The Edwards aquifer is an important water resource in south-central Texas, providing water for residents, businesses, and ecosystems. The aquifer is a highly complex karst system characterized by areas of rapid groundwater flow, faulted and fractured Cretaceous-age rocks, and multiple water-quality zones. Karst aquifer systems include soluble rocks such as limestone and dolomite that can convey tremendous amounts of water through dissolution-enhanced faults and fractures. Recent sustained droughts (2011–15) have heightened concerns about the possible effects of drought on this vital water resource.
The Edwards aquifer consists of three water-quality zones. The freshwater zone of the Edwards aquifer is bounded to the south by a zone of brackish water (transition zone) where the aquifer transitions from fresh to saline water. The saline zone is downdip from the transition zone. There is concern that a recurrence of extreme drought, such as the 7-year drought from 1950 through 1956, could cause the transition zone to move toward (encroach upon) the freshwater zone, causing production wells near the transition zone to pump saltier water. There is also concern of drought effects on spring flows from Comal and San Marcos Springs. These concerns were evaluated through the development of a new numerical model of the Edwards aquifer.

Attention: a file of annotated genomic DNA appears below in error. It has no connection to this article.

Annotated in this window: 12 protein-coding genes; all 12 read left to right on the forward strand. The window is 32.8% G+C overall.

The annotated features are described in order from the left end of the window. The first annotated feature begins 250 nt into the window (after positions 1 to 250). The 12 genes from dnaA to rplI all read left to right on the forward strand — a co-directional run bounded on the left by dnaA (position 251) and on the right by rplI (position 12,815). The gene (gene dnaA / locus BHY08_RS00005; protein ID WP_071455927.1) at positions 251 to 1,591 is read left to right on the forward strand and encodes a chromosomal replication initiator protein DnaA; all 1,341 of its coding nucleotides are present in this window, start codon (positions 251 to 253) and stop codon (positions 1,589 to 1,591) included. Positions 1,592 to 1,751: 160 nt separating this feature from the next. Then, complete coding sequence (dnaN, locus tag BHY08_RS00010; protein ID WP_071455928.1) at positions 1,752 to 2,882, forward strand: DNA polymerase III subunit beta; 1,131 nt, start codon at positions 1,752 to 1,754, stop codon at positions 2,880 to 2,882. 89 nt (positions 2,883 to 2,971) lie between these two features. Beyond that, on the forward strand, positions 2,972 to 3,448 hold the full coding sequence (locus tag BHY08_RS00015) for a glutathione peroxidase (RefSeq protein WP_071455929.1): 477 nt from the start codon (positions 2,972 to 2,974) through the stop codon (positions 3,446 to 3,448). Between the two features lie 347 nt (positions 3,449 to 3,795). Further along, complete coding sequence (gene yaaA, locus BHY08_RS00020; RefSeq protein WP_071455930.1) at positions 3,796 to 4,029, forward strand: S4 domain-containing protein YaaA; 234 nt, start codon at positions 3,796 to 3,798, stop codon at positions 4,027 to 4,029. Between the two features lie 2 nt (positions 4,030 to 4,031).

|Title||New insights into the Edwards Aquifer—Brackish-water simulation, drought, and the role of uncertainty analysis|
|Authors||Linzy K. Foster, Jeremy T. White|
|Publication Subtype||USGS Numbered Series|
|Series Title||Fact Sheet|
|Record Source||USGS Publications Warehouse|
|USGS Organization||Texas Water Science Center|